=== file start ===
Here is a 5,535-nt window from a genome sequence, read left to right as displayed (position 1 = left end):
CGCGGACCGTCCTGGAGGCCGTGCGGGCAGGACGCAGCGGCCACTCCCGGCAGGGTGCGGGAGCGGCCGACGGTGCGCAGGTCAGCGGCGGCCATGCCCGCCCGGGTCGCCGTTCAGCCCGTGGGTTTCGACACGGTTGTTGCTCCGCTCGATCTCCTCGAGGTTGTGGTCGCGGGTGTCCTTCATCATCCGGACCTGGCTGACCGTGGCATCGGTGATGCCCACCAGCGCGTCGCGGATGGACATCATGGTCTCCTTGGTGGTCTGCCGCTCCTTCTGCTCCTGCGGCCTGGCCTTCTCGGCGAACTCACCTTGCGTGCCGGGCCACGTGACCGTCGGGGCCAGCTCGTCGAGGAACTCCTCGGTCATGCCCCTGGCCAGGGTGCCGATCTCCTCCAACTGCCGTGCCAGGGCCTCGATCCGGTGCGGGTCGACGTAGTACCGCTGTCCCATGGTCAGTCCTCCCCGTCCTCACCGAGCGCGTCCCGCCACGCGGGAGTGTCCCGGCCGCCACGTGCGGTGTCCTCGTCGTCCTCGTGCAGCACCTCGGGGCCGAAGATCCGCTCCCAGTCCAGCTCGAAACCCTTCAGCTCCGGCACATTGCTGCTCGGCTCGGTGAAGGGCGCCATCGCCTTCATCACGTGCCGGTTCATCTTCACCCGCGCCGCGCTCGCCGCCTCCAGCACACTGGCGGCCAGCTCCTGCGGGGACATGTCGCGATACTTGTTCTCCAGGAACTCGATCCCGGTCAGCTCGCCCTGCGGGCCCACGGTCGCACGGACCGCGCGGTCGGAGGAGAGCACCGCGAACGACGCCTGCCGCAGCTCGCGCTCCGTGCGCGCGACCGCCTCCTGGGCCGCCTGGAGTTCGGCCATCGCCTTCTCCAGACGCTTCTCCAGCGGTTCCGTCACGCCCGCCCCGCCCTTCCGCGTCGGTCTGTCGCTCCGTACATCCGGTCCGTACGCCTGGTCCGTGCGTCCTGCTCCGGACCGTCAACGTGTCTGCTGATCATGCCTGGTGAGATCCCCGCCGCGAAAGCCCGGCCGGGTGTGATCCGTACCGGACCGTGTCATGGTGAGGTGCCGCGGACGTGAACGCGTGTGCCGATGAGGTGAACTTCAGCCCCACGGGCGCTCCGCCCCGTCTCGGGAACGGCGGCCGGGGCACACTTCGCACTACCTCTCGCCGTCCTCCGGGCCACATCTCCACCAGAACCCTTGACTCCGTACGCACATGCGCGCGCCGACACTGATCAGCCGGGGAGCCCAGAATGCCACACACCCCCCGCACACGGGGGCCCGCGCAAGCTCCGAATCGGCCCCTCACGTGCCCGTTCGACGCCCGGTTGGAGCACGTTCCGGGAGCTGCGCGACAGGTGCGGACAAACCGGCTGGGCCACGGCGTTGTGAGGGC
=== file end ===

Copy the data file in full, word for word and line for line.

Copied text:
Here is a 5,535-nt window from a genome sequence, read left to right as displayed (position 1 = left end):
CGCGGACCGTCCTGGAGGCCGTGCGGGCAGGACGCAGCGGCCACTCCCGGCAGGGTGCGGGAGCGGCCGACGGTGCGCAGGTCAGCGGCGGCCATGCCCGCCCGGGTCGCCGTTCAGCCCGTGGGTTTCGACACGGTTGTTGCTCCGCTCGATCTCCTCGAGGTTGTGGTCGCGGGTGTCCTTCATCATCCGGACCTGGCTGACCGTGGCATCGGTGATGCCCACCAGCGCGTCGCGGATGGACATCATGGTCTCCTTGGTGGTCTGCCGCTCCTTCTGCTCCTGCGGCCTGGCCTTCTCGGCGAACTCACCTTGCGTGCCGGGCCACGTGACCGTCGGGGCCAGCTCGTCGAGGAACTCCTCGGTCATGCCCCTGGCCAGGGTGCCGATCTCCTCCAACTGCCGTGCCAGGGCCTCGATCCGGTGCGGGTCGACGTAGTACCGCTGTCCCATGGTCAGTCCTCCCCGTCCTCACCGAGCGCGTCCCGCCACGCGGGAGTGTCCCGGCCGCCACGTGCGGTGTCCTCGTCGTCCTCGTGCAGCACCTCGGGGCCGAAGATCCGCTCCCAGTCCAGCTCGAAACCCTTCAGCTCCGGCACATTGCTGCTCGGCTCGGTGAAGGGCGCCATCGCCTTCATCACGTGCCGGTTCATCTTCACCCGCGCCGCGCTCGCCGCCTCCAGCACACTGGCGGCCAGCTCCTGCGGGGACATGTCGCGATACTTGTTCTCCAGGAACTCGATCCCGGTCAGCTCGCCCTGCGGGCCCACGGTCGCACGGACCGCGCGGTCGGAGGAGAGCACCGCGAACGACGCCTGCCGCAGCTCGCGCTCCGTGCGCGCGACCGCCTCCTGGGCCGCCTGGAGTTCGGCCATCGCCTTCTCCAGACGCTTCTCCAGCGGTTCCGTCACGCCCGCCCCGCCCTTCCGCGTCGGTCTGTCGCTCCGTACATCCGGTCCGTACGCCTGGTCCGTGCGTCCTGCTCCGGACCGTCAACGTGTCTGCTGATCATGCCTGGTGAGATCCCCGCCGCGAAAGCCCGGCCGGGTGTGATCCGTACCGGACCGTGTCATGGTGAGGTGCCGCGGACGTGAACGCGTGTGCCGATGAGGTGAACTTCAGCCCCACGGGCGCTCCGCCCCGTCTCGGGAACGGCGGCCGGGGCACACTTCGCACTACCTCTCGCCGTCCTCCGGGCCACATCTCCACCAGAACCCTTGACTCCGTACGCACATGCGCGCGCCGACACTGATCAGCCGGGGAGCCCAGAATGCCACACACCCCCCGCACACGGGGGCCCGCGCAAGCTCCGAATCGGCCCCTCACGTGCCCGTTCGACGCCCGGTTGGAGCACGTTCCGGGAGCTGCGCGACAGGTGCGGACAAACCGGCTGGGCCACGGCGTTGTGAGGGC